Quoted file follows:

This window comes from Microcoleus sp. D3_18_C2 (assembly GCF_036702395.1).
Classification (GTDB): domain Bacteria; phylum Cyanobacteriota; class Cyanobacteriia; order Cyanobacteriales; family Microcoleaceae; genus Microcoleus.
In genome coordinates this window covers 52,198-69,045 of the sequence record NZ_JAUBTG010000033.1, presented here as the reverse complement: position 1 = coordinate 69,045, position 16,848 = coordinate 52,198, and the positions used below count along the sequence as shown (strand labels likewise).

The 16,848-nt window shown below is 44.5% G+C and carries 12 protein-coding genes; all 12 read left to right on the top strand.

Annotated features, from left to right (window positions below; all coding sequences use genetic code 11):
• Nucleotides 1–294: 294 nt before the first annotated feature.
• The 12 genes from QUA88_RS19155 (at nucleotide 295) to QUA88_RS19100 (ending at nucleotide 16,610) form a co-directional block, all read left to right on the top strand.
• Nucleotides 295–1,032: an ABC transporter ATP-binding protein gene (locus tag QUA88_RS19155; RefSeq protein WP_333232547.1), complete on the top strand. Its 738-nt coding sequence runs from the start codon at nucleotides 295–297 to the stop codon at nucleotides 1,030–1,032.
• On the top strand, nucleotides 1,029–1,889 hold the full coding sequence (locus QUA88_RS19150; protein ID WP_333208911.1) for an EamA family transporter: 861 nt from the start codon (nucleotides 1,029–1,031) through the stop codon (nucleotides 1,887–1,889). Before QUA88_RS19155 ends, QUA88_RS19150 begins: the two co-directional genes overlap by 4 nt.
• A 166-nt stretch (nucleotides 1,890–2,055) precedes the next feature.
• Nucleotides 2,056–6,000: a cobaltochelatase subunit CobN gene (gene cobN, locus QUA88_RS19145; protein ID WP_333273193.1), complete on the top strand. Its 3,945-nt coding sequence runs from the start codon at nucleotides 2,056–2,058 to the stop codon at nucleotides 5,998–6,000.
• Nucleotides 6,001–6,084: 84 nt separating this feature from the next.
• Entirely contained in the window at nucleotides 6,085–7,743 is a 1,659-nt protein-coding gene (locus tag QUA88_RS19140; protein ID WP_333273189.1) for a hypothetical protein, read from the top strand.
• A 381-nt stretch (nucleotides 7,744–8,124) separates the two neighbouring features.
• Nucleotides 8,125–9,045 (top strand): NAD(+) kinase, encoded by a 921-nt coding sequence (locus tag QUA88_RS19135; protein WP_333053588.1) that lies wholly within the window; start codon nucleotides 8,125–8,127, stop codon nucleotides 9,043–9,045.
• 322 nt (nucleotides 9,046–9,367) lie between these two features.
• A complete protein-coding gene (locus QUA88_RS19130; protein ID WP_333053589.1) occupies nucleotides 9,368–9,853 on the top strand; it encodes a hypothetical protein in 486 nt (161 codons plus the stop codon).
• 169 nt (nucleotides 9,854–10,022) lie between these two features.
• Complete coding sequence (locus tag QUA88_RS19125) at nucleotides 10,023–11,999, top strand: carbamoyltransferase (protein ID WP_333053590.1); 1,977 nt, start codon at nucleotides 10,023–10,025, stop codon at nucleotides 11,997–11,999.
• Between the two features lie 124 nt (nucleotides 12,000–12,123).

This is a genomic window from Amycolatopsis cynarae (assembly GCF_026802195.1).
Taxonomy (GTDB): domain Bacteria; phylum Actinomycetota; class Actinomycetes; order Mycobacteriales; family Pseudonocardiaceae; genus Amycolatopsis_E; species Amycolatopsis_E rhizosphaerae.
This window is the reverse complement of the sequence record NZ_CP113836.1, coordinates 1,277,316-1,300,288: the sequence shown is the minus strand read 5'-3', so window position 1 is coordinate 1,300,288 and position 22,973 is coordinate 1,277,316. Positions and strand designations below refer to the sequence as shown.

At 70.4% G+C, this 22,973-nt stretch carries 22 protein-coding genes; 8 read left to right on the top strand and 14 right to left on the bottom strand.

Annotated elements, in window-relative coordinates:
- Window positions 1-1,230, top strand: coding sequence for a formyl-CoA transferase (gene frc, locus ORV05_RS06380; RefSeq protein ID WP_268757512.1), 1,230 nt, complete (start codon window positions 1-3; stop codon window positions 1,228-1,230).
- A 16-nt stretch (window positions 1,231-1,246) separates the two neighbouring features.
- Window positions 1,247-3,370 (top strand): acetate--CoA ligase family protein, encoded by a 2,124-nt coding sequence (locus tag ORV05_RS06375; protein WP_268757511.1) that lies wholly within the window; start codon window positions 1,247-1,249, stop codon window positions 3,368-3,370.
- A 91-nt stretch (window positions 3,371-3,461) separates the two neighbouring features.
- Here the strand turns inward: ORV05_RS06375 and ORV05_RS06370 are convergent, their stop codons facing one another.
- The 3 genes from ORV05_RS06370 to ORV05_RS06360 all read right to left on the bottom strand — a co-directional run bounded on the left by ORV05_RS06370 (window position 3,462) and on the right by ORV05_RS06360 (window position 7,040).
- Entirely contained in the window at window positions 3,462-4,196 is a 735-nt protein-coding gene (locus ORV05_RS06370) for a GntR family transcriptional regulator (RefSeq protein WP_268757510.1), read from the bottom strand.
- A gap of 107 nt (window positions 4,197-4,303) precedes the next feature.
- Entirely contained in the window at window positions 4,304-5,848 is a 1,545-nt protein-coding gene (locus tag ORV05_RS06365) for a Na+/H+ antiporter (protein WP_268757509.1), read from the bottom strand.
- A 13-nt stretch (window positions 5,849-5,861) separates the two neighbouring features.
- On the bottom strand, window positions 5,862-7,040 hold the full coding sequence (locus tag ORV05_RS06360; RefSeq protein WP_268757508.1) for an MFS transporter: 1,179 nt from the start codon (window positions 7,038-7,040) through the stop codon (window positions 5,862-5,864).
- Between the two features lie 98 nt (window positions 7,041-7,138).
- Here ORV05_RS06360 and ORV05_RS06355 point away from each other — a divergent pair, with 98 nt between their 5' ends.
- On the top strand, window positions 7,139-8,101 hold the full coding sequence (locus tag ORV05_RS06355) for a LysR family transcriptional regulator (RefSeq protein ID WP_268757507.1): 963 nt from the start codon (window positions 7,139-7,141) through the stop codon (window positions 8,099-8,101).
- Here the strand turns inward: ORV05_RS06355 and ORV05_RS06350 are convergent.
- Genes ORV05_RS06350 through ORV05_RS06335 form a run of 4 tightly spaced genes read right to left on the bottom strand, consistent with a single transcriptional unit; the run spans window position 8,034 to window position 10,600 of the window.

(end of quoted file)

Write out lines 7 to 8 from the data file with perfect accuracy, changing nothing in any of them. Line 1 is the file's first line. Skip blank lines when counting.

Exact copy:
• The 12 genes from QUA88_RS19155 (at nucleotide 295) to QUA88_RS19100 (ending at nucleotide 16,610) form a co-directional block, all read left to right on the top strand.
• Nucleotides 295–1,032: an ABC transporter ATP-binding protein gene (locus tag QUA88_RS19155; RefSeq protein WP_333232547.1), complete on the top strand. Its 738-nt coding sequence runs from the start codon at nucleotides 295–297 to the stop codon at nucleotides 1,030–1,032.